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  1. #21
    Europe Trade Moderator krischan's Avatar
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    Re: Le Tour 2012: Anybody's Race?

    This isn't about that good deeds he did. I don't wish him anything and I don't have to prove anything. He admitted that he was doped. Now I expect justice to be served accordingly, respectively the closest approximation which the law can provide. Our half-knowledge about the case and the legal situation is certainly not enough to decide it. That's why a court decides about it and not you or me.

    I hope you don't believe that he did it just to do those deeds. In that case he would have given it all away, but he didn't. Anyway, I don't care which motives he had, but the law doesn't allow a rebate on crimes when enough of it (or even all of it) is done for good things. You aren't allow to commit fraud and then spend the money on a good cause. and in particular, you won't get away with stealing two pairs of shoes if you gave one to the poor.

    With your interesting point of view about justice and the law, I think that it's your priorities which need revision and not mine, but that's just my personal opinion. Unlike you, I don't demand a change, however. You will have to do that on your own behalf.
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  2. #22
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    Re: Le Tour 2012: Anybody's Race?

    Quote Originally Posted by krischan View Post
    He admitted that he was doped. Now I expect justice to be served accordingly, respectively the closest approximation which the law can provide.
    So you'll believe me too, if I admit to.. whatever? When you're looking for a perpetrator, and someone admits to the crime, you require information that would to a good certainty uniquely define the person as the offender. If such information cannot be provided, a testimony is worthless. Please remember this is not a police movie, where they've a suspect, and the moment the suspect admits to the crime, the movie ends. About the law stuff. By admitting to it, he'll be presented the option of a "discount" by giving testimony in court. If he hadn't admitted to it, he'd probably be going to jail without any real proof, only testimony from people who were obviously biased. By not admitting, he'd not have the option of getting a discount.
    With your interesting point of view about justice and the law, I think that it's your priorities which need revision and not mine
    It's unpleasant how you went from "if you think X statement", which I don't, btw., to present it as I clearly believed those statements. I am better than straw man logic. The part of my post, directed at you, focused at how you seemed to want him to go to jail. At which I informed you, that he's a hero, not a villain. I.e. it's directed at what you wish for, not the law. That you use this to somehow conclude that I think there are laws taking good deeds into account (which there are btw., just not in your specific examples, it's mainly cases of intend), and further more somehow believe Armstrong is guilty, yet did it on purpose to do good, is beyond my level of understanding. Especially considering how I even wrote that I don't have enough trust in Armstrong to believe him when he says he lied about the doping question. At least you made it clear that you do not wish him ill, as such I apologize for having misunderstood you. You ought to improve your reading comprehension though, which should be evident on how you completely misread my reply, and please avoid straw man logic. There are actual statements, and not statements you think the person believes. Relate to the actual parts of the post, and ask for any further explanation if the post isn't sufficient clear, or you're in doubt for other reasons.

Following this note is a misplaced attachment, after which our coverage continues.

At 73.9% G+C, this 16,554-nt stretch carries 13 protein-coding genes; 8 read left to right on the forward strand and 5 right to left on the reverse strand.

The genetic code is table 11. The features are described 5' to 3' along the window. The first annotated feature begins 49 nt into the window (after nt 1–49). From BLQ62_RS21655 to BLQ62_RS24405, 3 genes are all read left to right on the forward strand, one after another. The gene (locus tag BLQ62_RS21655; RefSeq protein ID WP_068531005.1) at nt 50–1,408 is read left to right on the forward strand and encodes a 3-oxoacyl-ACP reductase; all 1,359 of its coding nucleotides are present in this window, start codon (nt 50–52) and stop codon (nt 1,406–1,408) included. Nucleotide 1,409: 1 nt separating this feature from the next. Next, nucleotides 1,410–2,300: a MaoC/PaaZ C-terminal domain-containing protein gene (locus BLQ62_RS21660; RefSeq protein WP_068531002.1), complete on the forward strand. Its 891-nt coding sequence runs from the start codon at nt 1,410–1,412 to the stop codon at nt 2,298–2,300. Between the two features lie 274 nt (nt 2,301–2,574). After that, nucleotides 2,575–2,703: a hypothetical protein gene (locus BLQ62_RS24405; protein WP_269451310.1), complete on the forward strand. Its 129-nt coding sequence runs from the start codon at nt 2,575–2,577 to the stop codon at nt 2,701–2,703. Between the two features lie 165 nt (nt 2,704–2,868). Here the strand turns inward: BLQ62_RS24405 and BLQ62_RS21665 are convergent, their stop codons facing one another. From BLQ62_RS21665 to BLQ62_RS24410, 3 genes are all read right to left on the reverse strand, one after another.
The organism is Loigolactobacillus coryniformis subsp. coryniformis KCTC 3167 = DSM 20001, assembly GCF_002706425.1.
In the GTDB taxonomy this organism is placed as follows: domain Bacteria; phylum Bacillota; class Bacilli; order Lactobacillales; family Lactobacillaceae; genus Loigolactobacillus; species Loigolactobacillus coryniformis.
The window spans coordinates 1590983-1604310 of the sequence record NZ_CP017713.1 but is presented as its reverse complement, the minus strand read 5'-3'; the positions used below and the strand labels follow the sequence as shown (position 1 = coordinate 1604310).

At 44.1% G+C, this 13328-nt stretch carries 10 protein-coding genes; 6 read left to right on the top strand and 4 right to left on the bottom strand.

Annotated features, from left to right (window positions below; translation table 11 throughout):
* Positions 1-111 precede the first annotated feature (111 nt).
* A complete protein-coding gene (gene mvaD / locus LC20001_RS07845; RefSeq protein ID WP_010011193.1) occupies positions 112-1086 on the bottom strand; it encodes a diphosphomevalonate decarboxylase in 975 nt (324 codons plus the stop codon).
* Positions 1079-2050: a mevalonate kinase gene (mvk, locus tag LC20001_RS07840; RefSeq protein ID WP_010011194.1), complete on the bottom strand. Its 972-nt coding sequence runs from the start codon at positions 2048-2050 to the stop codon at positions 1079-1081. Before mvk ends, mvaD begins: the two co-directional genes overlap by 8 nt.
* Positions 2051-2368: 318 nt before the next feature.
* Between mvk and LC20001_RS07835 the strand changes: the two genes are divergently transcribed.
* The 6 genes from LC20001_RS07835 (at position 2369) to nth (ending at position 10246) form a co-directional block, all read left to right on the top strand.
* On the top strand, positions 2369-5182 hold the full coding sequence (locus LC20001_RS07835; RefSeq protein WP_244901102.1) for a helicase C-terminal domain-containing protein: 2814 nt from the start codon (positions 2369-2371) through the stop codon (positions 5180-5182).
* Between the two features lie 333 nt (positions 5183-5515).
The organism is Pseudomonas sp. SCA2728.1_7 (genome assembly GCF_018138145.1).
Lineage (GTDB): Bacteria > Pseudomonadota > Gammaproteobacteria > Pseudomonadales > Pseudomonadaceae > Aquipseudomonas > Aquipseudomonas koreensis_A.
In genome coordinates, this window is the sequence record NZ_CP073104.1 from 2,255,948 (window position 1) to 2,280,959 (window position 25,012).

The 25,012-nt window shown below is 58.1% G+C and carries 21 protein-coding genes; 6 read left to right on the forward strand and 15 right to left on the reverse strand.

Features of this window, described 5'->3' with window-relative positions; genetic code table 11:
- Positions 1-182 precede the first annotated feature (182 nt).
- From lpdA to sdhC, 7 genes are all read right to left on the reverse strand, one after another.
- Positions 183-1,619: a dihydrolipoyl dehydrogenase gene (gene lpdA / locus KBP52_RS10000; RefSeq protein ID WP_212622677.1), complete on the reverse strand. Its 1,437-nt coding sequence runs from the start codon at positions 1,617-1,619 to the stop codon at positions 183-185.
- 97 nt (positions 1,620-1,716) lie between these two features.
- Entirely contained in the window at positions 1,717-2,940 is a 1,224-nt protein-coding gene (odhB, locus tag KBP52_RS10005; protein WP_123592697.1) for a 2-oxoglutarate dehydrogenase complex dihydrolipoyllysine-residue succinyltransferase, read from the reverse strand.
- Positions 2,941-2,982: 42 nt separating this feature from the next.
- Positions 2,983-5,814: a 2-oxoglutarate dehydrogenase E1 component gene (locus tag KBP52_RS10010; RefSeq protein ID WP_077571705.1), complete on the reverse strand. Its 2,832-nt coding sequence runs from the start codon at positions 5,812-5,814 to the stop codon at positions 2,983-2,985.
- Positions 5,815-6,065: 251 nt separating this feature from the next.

3. #23
    Europe Trade Moderator krischan's Avatar
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    Re: Le Tour 2012: Anybody's Race?

    I haven't said that his testimony has to lead to a conviction or adjucate it, only that justice has to be served. I phrased it like that on purpose. The law doesn't care about somebody being a good guy or a hero in the eyes of a couple of people, only whether he is to be considered guilty or not. I'm not going to decide that and all I can do is making adjucations from what I hear about the case. He admitted it, that will have a certain weight.

    I will ignore your analysis of my statements and speculations about my comprehending skills.
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  4. #24
    IncGamers Member Stevinator's Avatar
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    Re: Le Tour 2012: Anybody's Race?

    Krim, he's no hero. Sure he started livestrong, but he openly defrauded several sponsors by certifying that he was clean. That's fraud. i don't particularly care about how he ruined cycling, since I didn't watch it anyway, and i don't particularly care that he himself took drugs, but he also made his teammates take them or they were off his team.

  5. #25
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    Re: Le Tour 2012: Anybody's Race?

    I decided not to respond to your post Krischan, because I believe you still do not reply to the content of my posts. Beside you clarified your previous statement already, so I don't see the point.

    Quote Originally Posted by Stevinator View Post
    Krim, he's no hero.
    He was a hero until he went on the telly and spoke to the world. His actions didn't change, your perception of him did.

    I find the subjectivity of a person's opinion of another person non discussable in an objective manner. At least not the sort I seek.

    but he also made his teammates take them or they were off his team.
    That is speculation.

  6. #26
    IncGamers Member BobCox2's Avatar
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    Re: Le Tour 2012: Anybody's Race?

    I'm sorry I have to count IRL factor and he was a Hero.

    Now he's a infamous hero with a tragic black sheep past.

    Still a Legend of the sport

  7. #27
    Europe Trade Moderator krischan's Avatar